How To Invest in Cryptocurrencies
When it comes to investing in crypto assets, there are several different approaches you can take. Each option has its pros and cons and it is up to you to choose the one that suits you the most.
Buy and Hold
Buy and hold is widely considered the most popular investment strategy when it comes to cryptocurrencies. That is because this asset class is still in its naissance, which means it has the potential to multiply in value over the course of the next five to ten years as has been the case with bitcoin.
Hence, most investors simply buy the coins that they believe in the most and hold onto them for several years. This strategy is commonly referred to as “HODLing” in the bitcoin community, named after a bitcoin user’s spelling mistake in a famous Bitcoin Talk forum post in 2013.
The polar opposite of the buy and hold strategy would be day trading. Day trading involves following market news closely and trading in and out of digital currency pairs on an intra-day basis. This strategy is more something for those who already have experience in trading stocks or forex and for those who have the time to closely follow the markets throughout the day. Hence, for anyone with a day job, this strategy is very difficult to execute and not recommended. Also, the more you trade, the more trading fees you incur, which eat into your investment returns over time.
Another popular way of trading is through the use of crypto trading bots. The success rates of these type of trading bots, however, have been very mixed, ranging from regular profits to fraudulent software that simply does not work at all. Hence, the use of trading bots is very risky and not really recommended. However, new trading bots hit the market on a regular basis and if you can find one that does the trick for you you can always try it out with a small amount of capital that you are not afraid to lose.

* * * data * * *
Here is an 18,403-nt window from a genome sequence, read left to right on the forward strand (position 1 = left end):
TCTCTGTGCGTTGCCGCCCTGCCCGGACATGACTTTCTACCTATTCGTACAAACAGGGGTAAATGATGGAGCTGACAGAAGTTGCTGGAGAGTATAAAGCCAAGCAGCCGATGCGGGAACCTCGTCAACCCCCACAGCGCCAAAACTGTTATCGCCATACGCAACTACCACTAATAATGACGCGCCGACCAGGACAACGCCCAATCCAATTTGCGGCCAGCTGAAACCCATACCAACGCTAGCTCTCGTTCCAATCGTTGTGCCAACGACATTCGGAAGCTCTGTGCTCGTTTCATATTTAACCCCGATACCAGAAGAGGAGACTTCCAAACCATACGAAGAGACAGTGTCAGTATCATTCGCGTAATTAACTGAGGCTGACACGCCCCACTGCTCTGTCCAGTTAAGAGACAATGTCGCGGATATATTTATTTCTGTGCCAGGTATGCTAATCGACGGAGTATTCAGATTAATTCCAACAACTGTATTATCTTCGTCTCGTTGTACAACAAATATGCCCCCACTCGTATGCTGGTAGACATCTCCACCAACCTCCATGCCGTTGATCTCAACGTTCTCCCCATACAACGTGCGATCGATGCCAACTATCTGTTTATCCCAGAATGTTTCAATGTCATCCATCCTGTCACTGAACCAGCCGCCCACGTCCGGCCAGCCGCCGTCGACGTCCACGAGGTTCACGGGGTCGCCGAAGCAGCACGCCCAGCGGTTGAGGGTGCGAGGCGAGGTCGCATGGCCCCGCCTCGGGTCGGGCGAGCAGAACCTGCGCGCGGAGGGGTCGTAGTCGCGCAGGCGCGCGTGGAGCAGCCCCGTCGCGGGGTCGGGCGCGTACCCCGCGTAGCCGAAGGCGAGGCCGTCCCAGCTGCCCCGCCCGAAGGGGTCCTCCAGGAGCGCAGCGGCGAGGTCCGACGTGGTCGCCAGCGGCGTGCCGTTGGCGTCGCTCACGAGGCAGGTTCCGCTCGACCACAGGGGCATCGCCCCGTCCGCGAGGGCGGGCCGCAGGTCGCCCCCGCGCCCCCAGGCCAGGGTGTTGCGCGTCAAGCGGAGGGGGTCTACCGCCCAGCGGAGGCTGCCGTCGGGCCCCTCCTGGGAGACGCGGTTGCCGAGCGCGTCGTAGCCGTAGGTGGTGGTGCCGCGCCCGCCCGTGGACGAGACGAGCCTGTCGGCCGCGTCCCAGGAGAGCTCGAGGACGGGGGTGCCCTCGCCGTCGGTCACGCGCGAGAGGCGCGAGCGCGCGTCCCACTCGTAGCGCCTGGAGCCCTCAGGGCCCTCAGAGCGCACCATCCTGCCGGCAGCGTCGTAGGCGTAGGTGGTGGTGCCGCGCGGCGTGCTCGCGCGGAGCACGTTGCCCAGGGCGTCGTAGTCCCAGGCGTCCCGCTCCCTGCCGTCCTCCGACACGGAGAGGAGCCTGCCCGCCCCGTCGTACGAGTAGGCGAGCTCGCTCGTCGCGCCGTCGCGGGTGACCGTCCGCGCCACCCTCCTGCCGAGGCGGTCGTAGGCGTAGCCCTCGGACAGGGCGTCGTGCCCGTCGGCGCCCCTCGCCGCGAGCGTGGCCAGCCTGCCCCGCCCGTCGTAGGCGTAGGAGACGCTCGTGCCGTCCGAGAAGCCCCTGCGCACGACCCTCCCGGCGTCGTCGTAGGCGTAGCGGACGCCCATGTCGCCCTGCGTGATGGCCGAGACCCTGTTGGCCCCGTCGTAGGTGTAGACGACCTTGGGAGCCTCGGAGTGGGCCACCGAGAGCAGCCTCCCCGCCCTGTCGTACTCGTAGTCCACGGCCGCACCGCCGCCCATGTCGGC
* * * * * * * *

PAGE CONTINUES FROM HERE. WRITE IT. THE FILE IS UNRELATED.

Alternatively, you can also invest in crypto funds. Currently, there are several digital currency investment platforms focused on retail investors such as TaaS, which enable investors to buy into a fund that tracks a basket of the most promising cryptocurrencies in the market. While these funds do incur an annual management fee, they are an excellent way to receive broad exposure to the cryptocurrency market without having to individuals buy and store each cryptocurrency you would like exposure to.
What To Look Out For
Now that you know how to get started and what investment style you can adopt, is important to be aware of certain key aspects of the cryptocurrency markets.
Cryptocurrencies are much more volatile than stocks, bonds, commodities and fiat currencies. Hence, it is important to keep your cool when it comes to your crypto asset holdings.
Your portfolio can easily drop by 20% in a day and by up again 30% on the next. It is important not to panic sell when all the numbers on the screen are red as digital assets are very volatile and these price fluctuations are normal. Bitcoin, for example, dropped by 30% percent in a day six times in 2017 and still recovered to reach new highs thereafter. However, it does not mean this will happen everytime.